“We’re still a long way off fully defeating terrorism,” the Russian President is ascribed as saying. “But as far as concerns our work… on Syrian territory, the military operation is coming to an end.”
Mr Assad’s visit to Russia was only revealed by a read-out published on the Kremlin’s website early on Tuesday morning. According to the statement, the Syrian leader was presented to Russian military leaders, whom he thanked for “defending the territorial integrity of [his] country”.
Mr Putin said the stage was now set for a switch to politics for the “long-term regulation of Syria”. This new political regulation should come under the aegis of the UN; Mr Assad was “ready to work with everyone wanting peace”, the Russian President claimed.
The two leaders discussed details of the Syrian People’s Congress, which has been re-scheduled for early December in Sochi. The conference, which will include the Syrian Democratic Forces and other groups, was due to take place on 18 November. Critics say it is a forum for Russia and Mr Assad to broker an agreement with the token opposition forces.
The surprise Sochi meeting had apparently come at the request of Turkey and Iran.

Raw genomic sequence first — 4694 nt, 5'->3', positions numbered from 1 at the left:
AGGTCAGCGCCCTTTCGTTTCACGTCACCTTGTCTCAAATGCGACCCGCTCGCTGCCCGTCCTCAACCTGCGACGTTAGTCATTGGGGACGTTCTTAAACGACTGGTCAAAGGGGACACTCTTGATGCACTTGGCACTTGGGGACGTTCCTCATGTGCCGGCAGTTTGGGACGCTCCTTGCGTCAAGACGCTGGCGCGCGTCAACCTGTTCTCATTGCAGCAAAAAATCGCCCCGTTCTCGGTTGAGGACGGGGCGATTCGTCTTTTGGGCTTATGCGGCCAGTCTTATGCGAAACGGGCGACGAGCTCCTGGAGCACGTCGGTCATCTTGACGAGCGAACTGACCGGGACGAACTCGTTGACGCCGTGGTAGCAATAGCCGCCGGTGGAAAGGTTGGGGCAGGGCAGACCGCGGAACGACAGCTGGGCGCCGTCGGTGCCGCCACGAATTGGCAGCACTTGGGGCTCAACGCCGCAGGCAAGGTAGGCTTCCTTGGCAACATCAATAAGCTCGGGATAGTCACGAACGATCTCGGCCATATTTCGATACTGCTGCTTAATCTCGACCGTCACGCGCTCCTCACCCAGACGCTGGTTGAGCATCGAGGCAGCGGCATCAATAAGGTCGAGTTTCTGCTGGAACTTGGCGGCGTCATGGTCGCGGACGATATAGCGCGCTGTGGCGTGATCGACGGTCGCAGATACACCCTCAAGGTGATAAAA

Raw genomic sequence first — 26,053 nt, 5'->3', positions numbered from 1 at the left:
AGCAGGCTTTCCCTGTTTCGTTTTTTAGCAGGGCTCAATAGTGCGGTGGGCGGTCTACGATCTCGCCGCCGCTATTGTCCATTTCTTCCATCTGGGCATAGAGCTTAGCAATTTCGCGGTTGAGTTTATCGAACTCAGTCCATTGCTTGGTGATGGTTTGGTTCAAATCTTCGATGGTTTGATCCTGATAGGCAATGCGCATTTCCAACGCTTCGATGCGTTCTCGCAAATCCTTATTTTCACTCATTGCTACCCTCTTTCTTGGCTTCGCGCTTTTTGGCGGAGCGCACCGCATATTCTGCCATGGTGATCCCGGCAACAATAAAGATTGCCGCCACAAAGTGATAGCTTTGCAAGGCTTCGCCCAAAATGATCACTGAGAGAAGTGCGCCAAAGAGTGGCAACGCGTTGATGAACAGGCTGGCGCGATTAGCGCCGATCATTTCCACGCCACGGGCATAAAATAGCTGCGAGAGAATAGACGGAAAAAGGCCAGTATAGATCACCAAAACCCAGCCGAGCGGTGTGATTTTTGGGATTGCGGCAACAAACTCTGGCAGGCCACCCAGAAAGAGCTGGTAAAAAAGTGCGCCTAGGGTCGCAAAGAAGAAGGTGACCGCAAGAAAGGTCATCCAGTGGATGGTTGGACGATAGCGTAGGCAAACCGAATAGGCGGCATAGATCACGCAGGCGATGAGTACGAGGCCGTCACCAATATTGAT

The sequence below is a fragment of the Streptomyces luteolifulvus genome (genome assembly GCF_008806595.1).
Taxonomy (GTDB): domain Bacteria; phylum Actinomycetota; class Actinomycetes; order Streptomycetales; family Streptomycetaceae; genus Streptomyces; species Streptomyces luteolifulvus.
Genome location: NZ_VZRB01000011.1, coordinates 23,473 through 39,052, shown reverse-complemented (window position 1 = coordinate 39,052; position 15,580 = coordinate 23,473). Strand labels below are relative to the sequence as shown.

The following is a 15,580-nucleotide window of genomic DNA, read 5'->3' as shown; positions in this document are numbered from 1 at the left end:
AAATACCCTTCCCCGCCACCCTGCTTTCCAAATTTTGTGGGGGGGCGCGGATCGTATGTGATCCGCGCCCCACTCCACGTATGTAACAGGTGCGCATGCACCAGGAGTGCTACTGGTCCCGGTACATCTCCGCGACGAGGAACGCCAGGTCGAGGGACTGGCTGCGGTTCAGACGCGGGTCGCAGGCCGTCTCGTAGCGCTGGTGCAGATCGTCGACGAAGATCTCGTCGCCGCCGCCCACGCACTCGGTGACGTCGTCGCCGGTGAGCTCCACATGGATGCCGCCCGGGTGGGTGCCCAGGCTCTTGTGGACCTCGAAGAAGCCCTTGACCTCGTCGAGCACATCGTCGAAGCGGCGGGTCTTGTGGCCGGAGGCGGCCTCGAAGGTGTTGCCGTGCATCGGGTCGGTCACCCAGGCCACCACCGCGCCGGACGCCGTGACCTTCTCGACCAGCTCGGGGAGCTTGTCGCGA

“We agreed with our colleagues that we would undertake extra consultations during our personal meeting,” Mr Putin said.
A meeting with Turkish President Recep Tayyip Erdogan and Iranian President Hassan Rouhani has been arranged for Wednesday in Sochi. It will happen shortly after a telephone conversation with US President Donald Trump.
The Syrian war is proving unpopular at home. Unlike Ukraine, Syria remains for most Russians a far-away place. Half of Russians now believe the military operations in Syria should come to an end. According to a recent poll by the Levada Center, as many as 32 per cent of Russians believe it could become a “new Afghanistan”. That 10-year campaign exhausted the Soviet Union and was a major factor in the empire’s collapse.
News of mounting Russian casualties – reportedly 131 in the first nine months of the year – have added to the impetus for an end to the Russian operation.
Yet doubt remains whether either Russia or Mr Assad are capable of providing a political settlement.
The read-outs offer no mention of either the Kurds, with whom the Russians have an ambiguous but often positive relationship, or other opposition groups. There was nothing on plans to decentralise or provide autonomy. There was no mention of Mr Assad leaving his role once a new government was formed.
“We can’t know if such details were discussed, but I doubt it,” says security expert and former Kremlin advisor Vladimir Frolov. “This was an attempt to frame a settlement between Assad and the puppet opposition. Assad is not interested in a genuine political process, only in the opposition’s capitulation.”
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